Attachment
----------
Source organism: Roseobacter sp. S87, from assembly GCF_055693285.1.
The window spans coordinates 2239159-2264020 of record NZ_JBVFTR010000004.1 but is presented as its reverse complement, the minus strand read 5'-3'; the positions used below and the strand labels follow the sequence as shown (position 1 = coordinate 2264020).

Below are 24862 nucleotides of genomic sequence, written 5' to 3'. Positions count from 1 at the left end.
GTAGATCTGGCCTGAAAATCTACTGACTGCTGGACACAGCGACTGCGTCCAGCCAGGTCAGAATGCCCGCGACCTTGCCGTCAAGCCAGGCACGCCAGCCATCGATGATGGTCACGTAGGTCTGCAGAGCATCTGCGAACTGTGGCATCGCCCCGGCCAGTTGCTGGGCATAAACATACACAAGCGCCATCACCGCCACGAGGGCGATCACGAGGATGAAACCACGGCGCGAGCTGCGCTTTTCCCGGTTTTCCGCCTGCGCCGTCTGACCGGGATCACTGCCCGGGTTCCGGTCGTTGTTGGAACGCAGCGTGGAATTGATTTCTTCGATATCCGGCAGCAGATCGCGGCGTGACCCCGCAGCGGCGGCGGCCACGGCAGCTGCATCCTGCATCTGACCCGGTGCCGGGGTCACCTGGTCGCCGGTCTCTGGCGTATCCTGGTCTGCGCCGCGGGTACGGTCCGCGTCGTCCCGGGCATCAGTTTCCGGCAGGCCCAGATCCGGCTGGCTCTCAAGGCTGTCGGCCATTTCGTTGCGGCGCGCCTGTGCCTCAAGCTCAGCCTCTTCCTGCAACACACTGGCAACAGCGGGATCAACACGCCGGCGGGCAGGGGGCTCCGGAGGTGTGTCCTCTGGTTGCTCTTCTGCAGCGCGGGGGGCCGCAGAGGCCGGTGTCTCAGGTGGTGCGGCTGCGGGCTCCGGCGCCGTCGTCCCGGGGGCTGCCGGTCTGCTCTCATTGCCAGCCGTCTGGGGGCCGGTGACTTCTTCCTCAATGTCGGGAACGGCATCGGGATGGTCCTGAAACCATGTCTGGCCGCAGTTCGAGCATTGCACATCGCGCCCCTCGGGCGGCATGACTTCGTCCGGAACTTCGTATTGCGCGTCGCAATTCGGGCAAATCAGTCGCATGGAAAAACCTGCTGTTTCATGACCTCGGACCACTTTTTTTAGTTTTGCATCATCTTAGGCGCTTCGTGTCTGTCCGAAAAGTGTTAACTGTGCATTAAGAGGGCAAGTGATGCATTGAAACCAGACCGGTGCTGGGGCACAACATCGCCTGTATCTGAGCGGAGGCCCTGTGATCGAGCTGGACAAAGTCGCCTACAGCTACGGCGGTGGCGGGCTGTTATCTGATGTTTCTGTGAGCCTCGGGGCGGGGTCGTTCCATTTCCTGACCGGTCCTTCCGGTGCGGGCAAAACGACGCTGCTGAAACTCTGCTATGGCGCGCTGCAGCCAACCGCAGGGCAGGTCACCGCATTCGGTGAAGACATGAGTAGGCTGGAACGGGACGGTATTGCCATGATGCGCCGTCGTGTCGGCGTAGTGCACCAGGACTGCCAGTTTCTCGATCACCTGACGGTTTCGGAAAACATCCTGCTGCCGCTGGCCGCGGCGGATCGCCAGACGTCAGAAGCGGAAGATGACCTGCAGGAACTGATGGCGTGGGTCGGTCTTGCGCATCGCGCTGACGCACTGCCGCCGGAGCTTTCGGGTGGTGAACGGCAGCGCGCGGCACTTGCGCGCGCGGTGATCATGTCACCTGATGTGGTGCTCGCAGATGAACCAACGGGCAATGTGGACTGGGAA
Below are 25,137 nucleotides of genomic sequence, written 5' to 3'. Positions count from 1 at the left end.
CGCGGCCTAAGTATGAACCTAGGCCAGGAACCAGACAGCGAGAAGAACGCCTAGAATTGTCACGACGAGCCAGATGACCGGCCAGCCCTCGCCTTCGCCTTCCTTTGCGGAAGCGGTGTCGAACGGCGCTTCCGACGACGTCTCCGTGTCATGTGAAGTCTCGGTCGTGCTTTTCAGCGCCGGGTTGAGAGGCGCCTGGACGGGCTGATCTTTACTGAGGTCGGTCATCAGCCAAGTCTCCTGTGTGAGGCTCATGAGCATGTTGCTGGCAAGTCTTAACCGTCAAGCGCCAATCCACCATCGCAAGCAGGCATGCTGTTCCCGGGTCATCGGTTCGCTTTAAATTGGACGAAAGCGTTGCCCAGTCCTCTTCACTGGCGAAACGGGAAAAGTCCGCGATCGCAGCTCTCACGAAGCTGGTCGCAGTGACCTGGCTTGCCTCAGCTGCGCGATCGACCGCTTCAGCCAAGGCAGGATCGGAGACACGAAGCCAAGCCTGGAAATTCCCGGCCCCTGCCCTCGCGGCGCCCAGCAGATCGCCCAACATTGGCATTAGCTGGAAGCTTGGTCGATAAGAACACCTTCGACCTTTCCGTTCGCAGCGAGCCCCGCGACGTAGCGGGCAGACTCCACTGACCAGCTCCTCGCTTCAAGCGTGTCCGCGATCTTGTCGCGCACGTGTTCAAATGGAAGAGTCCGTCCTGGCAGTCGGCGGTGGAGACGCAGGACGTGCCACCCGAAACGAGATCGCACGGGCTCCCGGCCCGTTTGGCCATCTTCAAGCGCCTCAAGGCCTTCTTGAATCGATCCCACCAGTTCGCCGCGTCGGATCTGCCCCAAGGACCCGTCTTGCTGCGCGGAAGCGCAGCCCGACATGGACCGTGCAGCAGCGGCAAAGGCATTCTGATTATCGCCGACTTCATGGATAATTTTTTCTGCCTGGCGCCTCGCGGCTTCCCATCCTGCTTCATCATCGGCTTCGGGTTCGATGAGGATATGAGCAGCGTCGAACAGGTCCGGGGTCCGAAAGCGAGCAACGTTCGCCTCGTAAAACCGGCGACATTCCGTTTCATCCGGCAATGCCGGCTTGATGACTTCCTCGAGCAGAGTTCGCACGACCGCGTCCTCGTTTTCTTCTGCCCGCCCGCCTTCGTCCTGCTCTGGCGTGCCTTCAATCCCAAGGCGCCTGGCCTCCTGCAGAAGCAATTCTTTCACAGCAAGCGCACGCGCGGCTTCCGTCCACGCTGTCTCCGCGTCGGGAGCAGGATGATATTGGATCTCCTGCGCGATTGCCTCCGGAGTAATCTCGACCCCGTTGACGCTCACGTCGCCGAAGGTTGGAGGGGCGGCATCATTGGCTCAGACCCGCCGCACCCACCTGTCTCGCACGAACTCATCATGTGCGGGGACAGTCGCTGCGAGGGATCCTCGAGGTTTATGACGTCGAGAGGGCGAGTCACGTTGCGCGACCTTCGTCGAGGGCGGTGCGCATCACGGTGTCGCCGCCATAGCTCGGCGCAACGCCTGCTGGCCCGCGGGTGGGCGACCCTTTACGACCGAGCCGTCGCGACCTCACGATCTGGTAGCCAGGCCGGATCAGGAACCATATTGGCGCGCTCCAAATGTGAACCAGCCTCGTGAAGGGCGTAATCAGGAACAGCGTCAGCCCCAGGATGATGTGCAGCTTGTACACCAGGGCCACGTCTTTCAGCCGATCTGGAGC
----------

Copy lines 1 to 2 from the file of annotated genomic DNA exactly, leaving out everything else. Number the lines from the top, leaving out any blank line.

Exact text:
Source organism: Roseobacter sp. S87, from assembly GCF_055693285.1.
The window spans coordinates 2239159-2264020 of record NZ_JBVFTR010000004.1 but is presented as its reverse complement, the minus strand read 5'-3'; the positions used below and the strand labels follow the sequence as shown (position 1 = coordinate 2264020).